Download
slide1 n.
Skip this Video
Loading SlideShow in 5 Seconds..
green PowerPoint Presentation

green

38 Vues Download Presentation
Télécharger la présentation

green

- - - - - - - - - - - - - - - - - - - - - - - - - - - E N D - - - - - - - - - - - - - - - - - - - - - - - - - - -
Presentation Transcript

  1. GREEN MATERIAL AND ITS APPLICATIONS

  2. INDEX • Introduction • Application of green material in various industry • Green material in automotive industry • Various model of vehicles by using green technology • Green building materials • conclusion

  3. INTRODUCTION The center for Green Manufacturing at the University of Alabama defines the goal of green technology as: “To prevent pollution and save energy through the discovery and development of new knowledge that reduces and/or eliminates the use or generation of hazardous substances in the design, manufacture, and application of chemical products or processes.”

  4. Areas of applications of green material: • Lean manufacturing • attention paid to waste generated along the way • energy reduction in streamlined logistics • – Materials reuse, recycling • – Green plastics (biodegradable) • – Product design • use of recycled materials • design for service, disassembly and recycling • – Green chemistry • avoidance of toxics • harmless solvents • solvent less technologies • – Semiconductor, electronics • more benign manufacturing processes • – Automobile design and manufacture • Green material in construction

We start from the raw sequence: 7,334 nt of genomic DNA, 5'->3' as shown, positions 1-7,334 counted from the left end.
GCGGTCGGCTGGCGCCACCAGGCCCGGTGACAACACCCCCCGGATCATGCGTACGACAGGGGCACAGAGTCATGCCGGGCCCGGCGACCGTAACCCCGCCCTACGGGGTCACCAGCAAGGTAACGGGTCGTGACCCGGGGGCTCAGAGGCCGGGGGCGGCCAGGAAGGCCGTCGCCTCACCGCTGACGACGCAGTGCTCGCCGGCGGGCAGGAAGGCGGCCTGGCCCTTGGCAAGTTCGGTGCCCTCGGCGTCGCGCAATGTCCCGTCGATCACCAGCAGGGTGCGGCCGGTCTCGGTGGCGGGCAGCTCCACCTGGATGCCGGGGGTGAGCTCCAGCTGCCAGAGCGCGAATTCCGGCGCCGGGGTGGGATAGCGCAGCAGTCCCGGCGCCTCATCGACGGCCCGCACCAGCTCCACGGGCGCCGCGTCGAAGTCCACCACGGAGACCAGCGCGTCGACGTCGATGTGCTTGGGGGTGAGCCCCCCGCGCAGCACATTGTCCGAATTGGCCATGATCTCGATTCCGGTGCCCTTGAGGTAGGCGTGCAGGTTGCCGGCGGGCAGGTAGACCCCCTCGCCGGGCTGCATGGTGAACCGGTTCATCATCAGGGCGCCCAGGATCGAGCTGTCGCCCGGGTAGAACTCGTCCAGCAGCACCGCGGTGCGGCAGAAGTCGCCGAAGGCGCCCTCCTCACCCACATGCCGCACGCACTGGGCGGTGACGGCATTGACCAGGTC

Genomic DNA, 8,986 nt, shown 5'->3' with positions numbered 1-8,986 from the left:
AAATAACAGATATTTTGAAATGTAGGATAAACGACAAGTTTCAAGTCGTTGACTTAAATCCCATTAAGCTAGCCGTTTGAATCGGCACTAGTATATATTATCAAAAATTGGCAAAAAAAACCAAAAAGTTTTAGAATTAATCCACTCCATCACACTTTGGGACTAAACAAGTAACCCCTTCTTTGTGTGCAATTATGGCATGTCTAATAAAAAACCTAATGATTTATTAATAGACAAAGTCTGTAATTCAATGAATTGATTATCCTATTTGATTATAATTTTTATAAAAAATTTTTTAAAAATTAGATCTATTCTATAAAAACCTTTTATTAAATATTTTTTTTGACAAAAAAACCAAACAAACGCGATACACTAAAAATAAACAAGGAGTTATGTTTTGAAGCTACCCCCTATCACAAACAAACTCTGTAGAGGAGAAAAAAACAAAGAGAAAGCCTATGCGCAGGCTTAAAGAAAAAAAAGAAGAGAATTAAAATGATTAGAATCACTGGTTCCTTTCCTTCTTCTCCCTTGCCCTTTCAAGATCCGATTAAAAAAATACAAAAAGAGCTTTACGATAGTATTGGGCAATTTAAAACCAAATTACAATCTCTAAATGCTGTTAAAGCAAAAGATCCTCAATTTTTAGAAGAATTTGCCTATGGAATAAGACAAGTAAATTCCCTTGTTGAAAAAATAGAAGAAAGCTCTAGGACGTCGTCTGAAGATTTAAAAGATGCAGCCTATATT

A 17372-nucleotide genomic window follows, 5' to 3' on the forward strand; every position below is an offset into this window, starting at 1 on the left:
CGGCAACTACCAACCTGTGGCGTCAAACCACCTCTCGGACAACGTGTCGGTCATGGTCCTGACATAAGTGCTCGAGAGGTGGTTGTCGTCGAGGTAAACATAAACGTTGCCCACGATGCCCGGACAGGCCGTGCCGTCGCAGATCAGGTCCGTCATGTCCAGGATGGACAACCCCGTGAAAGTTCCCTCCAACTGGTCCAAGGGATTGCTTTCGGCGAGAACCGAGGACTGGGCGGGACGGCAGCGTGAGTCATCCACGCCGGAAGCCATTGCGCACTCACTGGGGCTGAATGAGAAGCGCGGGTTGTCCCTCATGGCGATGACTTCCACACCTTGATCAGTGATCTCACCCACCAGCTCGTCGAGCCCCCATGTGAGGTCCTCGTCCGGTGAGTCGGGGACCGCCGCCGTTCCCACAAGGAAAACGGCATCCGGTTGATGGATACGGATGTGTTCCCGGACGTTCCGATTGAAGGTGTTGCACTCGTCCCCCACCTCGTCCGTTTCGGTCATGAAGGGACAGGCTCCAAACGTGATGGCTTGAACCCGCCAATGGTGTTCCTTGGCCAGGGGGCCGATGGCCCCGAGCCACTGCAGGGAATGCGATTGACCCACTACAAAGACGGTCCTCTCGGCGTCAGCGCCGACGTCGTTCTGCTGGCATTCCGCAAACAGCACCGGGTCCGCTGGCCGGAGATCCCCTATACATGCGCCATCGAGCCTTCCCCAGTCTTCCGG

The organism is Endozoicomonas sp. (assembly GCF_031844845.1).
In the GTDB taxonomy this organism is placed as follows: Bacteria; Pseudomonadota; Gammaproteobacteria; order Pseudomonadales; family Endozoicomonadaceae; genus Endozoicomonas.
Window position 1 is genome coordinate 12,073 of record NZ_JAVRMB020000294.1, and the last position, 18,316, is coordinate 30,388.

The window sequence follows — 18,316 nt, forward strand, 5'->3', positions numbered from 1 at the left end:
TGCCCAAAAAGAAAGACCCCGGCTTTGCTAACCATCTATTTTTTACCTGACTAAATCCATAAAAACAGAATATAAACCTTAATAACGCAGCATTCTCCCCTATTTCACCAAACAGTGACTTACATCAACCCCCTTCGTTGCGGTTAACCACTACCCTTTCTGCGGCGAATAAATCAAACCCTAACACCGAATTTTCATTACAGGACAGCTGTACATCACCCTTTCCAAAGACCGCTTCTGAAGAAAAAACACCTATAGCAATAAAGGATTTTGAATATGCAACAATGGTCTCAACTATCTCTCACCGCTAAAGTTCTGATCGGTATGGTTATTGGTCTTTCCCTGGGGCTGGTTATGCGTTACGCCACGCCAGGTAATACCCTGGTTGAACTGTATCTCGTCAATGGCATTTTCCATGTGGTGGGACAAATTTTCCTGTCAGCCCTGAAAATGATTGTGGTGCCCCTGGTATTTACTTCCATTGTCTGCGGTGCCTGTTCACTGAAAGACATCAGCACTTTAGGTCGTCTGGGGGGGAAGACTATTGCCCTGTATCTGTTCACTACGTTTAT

5. Green material in automotive industry Transportation is key to greening global industries. The two most energy-consuming activities in the United States are building heating/cooling/ventilation and road transportation. Transportation consumes much of the earth’s resources. Until recently, the automobile industry was the largest economic activity after agriculture. In dollar terms, it has now been passed by the electronics industry but remains largest in terms of materials consumption. A fundamental change in vehicle design, manufacture & use is required.

  6. Specifications • Cars must have better mileage and better safety measures • Use of high-tech steel and modern manufacturing techniques • Decision not to replace steel with alternate materials • Reduce CO2 emissions and increase fuel efficiency • Increased structural performance (bending and torsional rigidity) • Affordability • Source reductions (reduced emissions through manufacturing • less steel) • 100% recyclability

  7. The car-makers said they will expand investment into R&D and facilities to establish a mass production system for green cars in 2013. • W2.2 trillion ($ 1.76 billion US) to develop eco-friendly cars including hybrid and hydrogen fuel-cell vehicles and • W1.4 trillion to develop fuel-efficient engines, transmissions, and light materials.

  8. HYUNDAI HYBRID SONATA • A powerful internal hybrid engine : efficient traction motor to guarantee more power and better fuel economy. • The SONATA's powertrain consists of a 115bhp 1.6 litre LPG engine • SONATA’s has three characteristics 1. Two pillars An efficient traction motor for smooth and eco-friendly driving. That’s a power couple. 2. A battery that takes care of itself No need to worry about recharging. 3 Lithium polymer battery Having been around for about a decade, Sonata Hybrid’s Lithium polymer battery has been proven that’s safe. It is light and long-lasting.